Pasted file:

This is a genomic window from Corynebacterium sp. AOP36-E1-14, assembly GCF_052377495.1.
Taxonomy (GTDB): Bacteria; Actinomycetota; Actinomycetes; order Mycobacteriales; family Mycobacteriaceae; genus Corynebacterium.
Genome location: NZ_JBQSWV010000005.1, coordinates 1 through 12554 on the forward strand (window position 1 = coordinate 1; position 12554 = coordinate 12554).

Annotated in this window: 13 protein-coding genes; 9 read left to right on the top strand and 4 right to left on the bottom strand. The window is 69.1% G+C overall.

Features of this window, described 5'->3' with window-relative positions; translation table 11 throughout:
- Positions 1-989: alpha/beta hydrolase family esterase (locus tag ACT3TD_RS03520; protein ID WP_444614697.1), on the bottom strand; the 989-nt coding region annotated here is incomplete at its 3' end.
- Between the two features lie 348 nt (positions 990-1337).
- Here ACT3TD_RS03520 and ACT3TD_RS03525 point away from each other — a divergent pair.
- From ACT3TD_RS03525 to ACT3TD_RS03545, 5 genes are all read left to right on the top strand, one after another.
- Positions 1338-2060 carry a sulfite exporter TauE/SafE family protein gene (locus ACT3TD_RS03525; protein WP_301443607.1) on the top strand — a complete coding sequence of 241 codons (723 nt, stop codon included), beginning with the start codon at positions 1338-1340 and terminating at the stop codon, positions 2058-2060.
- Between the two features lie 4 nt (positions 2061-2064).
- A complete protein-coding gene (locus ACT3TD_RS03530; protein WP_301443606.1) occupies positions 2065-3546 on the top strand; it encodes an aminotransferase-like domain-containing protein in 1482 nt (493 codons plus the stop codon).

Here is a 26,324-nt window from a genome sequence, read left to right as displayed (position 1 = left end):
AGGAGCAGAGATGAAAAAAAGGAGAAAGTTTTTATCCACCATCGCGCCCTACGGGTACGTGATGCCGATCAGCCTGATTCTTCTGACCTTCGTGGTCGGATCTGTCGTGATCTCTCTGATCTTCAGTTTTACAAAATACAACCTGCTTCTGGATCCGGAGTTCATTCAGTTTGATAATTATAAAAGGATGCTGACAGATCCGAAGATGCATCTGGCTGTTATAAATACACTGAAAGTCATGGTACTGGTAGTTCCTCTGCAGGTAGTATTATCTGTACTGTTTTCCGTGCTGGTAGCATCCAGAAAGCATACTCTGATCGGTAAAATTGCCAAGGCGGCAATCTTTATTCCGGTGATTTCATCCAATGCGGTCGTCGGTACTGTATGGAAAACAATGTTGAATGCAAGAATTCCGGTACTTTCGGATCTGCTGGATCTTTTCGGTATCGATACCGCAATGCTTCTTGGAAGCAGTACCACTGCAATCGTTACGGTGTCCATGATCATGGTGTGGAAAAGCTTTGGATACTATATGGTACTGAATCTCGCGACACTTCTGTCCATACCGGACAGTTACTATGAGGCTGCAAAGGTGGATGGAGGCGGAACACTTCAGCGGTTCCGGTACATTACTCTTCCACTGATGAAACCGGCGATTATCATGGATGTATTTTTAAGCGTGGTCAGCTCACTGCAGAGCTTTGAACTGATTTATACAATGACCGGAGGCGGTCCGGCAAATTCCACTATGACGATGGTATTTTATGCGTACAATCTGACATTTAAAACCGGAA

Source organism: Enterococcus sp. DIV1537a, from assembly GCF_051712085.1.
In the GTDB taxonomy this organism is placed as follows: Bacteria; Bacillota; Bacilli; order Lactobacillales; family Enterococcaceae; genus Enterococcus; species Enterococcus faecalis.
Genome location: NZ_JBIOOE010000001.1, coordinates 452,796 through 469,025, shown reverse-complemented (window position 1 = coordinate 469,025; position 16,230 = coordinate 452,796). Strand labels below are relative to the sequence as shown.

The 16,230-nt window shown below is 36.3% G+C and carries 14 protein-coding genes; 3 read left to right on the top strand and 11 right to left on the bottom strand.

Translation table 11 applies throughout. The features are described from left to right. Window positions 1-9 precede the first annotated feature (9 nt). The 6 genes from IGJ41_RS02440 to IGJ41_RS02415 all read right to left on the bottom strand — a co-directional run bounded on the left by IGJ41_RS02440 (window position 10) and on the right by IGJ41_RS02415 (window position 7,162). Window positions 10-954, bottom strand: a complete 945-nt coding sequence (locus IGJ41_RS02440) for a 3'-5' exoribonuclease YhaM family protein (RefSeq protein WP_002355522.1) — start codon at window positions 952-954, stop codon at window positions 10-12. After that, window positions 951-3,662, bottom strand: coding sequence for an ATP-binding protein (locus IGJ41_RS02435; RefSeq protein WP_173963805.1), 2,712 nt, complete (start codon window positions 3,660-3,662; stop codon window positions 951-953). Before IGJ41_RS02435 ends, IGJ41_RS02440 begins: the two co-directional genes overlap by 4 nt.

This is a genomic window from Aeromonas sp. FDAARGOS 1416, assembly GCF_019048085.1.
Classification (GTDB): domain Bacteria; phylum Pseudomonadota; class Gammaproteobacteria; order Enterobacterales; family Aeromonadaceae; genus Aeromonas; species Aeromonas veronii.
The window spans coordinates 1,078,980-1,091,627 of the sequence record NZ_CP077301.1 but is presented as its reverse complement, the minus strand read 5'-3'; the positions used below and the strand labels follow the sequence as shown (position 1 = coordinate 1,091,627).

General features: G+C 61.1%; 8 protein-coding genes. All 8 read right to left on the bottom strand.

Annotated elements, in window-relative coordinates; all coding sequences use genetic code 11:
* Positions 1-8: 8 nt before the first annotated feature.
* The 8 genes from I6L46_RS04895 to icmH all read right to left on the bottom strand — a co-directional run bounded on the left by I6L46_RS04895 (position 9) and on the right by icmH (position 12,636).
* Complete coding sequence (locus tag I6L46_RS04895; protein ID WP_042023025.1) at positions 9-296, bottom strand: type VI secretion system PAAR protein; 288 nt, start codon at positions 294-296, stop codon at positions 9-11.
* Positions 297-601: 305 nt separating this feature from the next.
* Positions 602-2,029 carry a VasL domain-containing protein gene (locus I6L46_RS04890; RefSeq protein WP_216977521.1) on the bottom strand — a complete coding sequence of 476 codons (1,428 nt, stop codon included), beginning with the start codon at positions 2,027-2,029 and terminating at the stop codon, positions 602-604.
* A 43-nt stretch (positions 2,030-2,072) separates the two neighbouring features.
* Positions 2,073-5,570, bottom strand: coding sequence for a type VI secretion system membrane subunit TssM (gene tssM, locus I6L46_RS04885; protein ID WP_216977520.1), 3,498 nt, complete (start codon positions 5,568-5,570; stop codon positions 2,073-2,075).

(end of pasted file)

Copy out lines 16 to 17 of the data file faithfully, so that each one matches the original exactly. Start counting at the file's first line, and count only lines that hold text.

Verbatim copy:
In the GTDB taxonomy this organism is placed as follows: Bacteria; Bacillota; Bacilli; order Lactobacillales; family Enterococcaceae; genus Enterococcus; species Enterococcus faecalis.
Genome location: NZ_JBIOOE010000001.1, coordinates 452,796 through 469,025, shown reverse-complemented (window position 1 = coordinate 469,025; position 16,230 = coordinate 452,796). Strand labels below are relative to the sequence as shown.